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4.9 Static and Kinetic Frictional Forces When an object is in contact with a surface there is a force acting on that object. The component of this force that is parallel to the surface is called the frictional force.

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4.9 Static and Kinetic Frictional Forces When the two surfaces are not sliding across one another the friction is called static friction.

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4.9 Static and Kinetic Frictional Forces The magnitude of the static frictional force can have any value from zero up to a maximum value. is called the coefficient of static friction.

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4.9 Static and Kinetic Frictional Forces Static friction opposes the impending relative motion between two objects. Kinetic friction opposes the relative sliding motion that actually does occur. is called the coefficient of kinetic friction.

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4.9 Static and Kinetic Frictional Forces

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4.11 Equilibrium Application of Newton’s Laws of Motion Definition of Equilibrium An object is in equilibrium when it has zero acceleration.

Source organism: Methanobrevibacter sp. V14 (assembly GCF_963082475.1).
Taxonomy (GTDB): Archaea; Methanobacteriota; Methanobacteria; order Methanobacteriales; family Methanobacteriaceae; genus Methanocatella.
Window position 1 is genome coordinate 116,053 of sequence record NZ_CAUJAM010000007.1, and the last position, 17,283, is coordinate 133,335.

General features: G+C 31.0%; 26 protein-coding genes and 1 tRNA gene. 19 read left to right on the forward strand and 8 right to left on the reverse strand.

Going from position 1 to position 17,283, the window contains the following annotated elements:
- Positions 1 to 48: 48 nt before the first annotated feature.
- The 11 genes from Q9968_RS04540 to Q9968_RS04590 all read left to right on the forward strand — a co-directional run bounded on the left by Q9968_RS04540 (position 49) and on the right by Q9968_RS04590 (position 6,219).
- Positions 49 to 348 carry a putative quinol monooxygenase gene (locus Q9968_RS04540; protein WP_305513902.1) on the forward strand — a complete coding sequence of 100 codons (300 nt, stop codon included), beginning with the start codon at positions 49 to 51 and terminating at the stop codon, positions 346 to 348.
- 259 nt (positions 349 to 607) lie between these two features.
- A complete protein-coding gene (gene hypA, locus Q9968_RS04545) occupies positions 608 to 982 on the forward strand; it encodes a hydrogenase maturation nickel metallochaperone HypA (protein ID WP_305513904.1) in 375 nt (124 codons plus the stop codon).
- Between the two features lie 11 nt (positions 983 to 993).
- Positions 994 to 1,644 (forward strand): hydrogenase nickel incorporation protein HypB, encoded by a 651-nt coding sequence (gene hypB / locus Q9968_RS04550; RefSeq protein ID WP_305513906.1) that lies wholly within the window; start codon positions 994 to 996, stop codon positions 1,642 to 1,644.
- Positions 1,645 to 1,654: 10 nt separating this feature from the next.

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4.12 Nonequilibrium Application of Newton’s Laws of Motion When an object is accelerating, it is not in equilibrium.

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Example A man can exert a force of 700N on a rope attached to a sled. The rope is at an angle of 30 ⁰ with the horizontal. If the coefficient of kinetic friction between the sled and ground is 0.4, what is the maximum load on the sled that the man can pull at constant speed?

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Solution ƩF x = Fcos30⁰ - f k = 0…………(i) ƩF y = F N + Fsin30⁰ - mg = 0 ………..(ii) From (i):μ k F N = Fcos30⁰ Therefore F N = [Fcos30⁰]/μ k = [700×0.866]/0.4 = N

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From (ii):m = [F N + Fsin30⁰]/g = [ ×0.5]/9.8 = kg

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Problems to be solved 4.34, 4.40, 4.58, 4.61, 4.91, 4.93, B4.1 A subway train has three cars, each weighing 1.2×10 5 N. The frictional force on each car is 10 3 N, and the first car, acting as an engine, exerts a horizontal force of 4.8×10 4 N on the rails. (a) What is the acceleration of the train? (b) What is the tension in the coupling between the first and the second cars?

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(c) What is the tension between the second and third cars? Ans: (a) 1.3m/s 2 (b) 32000N (c) 16000N B4.2 Block 1 of mass m 1 = 8.0kg is moving on a frictionless 30.0 ⁰ incline. This block is connected to block 2 of mass m 2 = 22.0kg by a massless cord that passes over a massless and frictionless pulley. Find the acceleration of each block and the tension in the cord. Ans: 5.88m/s N

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B4.3 What minimum force is required to drag a carton of books across the floor if the force is applied at an angle of 45 ⁰ to the horizontal. Take the mass of carton as 40kg and the coefficient of friction as Ans: N